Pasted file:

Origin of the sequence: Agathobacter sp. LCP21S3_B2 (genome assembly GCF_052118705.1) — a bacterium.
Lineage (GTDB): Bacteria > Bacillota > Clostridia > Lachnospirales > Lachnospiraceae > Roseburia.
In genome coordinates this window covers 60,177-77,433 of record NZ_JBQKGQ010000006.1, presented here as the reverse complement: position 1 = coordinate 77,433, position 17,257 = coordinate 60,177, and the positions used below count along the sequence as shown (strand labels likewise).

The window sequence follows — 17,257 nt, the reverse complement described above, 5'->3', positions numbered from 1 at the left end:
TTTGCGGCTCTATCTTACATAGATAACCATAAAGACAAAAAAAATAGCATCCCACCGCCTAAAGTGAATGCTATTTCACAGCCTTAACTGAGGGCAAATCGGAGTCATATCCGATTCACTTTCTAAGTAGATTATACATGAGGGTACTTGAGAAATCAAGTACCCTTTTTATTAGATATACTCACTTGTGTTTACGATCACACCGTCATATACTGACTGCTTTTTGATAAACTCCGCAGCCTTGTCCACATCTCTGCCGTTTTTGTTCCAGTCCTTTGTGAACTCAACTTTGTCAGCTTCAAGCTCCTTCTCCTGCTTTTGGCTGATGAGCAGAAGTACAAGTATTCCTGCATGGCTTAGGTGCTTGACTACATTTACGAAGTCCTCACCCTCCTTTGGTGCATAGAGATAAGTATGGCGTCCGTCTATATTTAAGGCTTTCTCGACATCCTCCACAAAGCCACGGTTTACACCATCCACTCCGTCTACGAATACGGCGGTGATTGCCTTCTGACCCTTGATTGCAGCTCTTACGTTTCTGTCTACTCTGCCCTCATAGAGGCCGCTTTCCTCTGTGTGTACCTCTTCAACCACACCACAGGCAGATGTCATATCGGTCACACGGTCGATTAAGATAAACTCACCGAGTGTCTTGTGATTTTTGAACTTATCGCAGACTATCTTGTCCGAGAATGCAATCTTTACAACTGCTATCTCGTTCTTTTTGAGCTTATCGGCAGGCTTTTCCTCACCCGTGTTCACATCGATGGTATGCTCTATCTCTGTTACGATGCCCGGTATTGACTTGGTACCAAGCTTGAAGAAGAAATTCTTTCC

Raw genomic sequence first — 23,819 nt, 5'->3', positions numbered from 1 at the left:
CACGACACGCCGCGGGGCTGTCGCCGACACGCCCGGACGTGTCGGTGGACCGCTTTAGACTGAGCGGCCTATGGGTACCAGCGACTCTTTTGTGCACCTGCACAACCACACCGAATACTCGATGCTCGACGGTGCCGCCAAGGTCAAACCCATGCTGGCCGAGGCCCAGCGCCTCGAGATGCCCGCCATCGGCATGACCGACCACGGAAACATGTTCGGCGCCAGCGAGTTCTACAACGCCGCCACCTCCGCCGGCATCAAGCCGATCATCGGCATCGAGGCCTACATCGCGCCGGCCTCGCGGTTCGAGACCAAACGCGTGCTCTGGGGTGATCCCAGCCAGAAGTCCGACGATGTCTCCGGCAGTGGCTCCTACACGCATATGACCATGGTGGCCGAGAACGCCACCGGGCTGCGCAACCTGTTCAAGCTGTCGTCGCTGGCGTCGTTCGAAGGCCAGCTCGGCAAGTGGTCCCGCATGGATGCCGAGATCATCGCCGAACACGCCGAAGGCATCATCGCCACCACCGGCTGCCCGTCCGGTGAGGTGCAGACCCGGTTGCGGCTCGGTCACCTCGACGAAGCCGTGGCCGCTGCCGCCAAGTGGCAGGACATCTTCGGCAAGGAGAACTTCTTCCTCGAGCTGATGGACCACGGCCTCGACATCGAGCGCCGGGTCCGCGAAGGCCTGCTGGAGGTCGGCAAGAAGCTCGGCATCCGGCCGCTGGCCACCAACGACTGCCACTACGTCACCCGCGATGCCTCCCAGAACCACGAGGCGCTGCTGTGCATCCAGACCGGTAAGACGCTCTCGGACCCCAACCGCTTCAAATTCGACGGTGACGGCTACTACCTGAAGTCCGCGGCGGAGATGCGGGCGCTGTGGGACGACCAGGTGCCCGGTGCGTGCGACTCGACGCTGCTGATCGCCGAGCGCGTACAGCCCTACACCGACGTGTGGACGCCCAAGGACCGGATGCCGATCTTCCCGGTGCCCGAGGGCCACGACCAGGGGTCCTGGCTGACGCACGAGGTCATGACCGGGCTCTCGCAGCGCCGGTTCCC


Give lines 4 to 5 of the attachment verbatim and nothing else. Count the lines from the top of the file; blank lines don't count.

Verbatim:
The window sequence follows — 17,257 nt, the reverse complement described above, 5'->3', positions numbered from 1 at the left end:
TTTGCGGCTCTATCTTACATAGATAACCATAAAGACAAAAAAAATAGCATCCCACCGCCTAAAGTGAATGCTATTTCACAGCCTTAACTGAGGGCAAATCGGAGTCATATCCGATTCACTTTCTAAGTAGATTATACATGAGGGTACTTGAGAAATCAAGTACCCTTTTTATTAGATATACTCACTTGTGTTTACGATCACACCGTCATATACTGACTGCTTTTTGATAAACTCCGCAGCCTTGTCCACATCTCTGCCGTTTTTGTTCCAGTCCTTTGTGAACTCAACTTTGTCAGCTTCAAGCTCCTTCTCCTGCTTTTGGCTGATGAGCAGAAGTACAAGTATTCCTGCATGGCTTAGGTGCTTGACTACATTTACGAAGTCCTCACCCTCCTTTGGTGCATAGAGATAAGTATGGCGTCCGTCTATATTTAAGGCTTTCTCGACATCCTCCACAAAGCCACGGTTTACACCATCCACTCCGTCTACGAATACGGCGGTGATTGCCTTCTGACCCTTGATTGCAGCTCTTACGTTTCTGTCTACTCTGCCCTCATAGAGGCCGCTTTCCTCTGTGTGTACCTCTTCAACCACACCACAGGCAGATGTCATATCGGTCACACGGTCGATTAAGATAAACTCACCGAGTGTCTTGTGATTTTTGAACTTATCGCAGACTATCTTGTCCGAGAATGCAATCTTTACAACTGCTATCTCGTTCTTTTTGAGCTTATCGGCAGGCTTTTCCTCACCCGTGTTCACATCGATGGTATGCTCTATCTCTGTTACGATGCCCGGTATTGACTTGGTACCAAGCTTGAAGAAGAAATTCTTTCC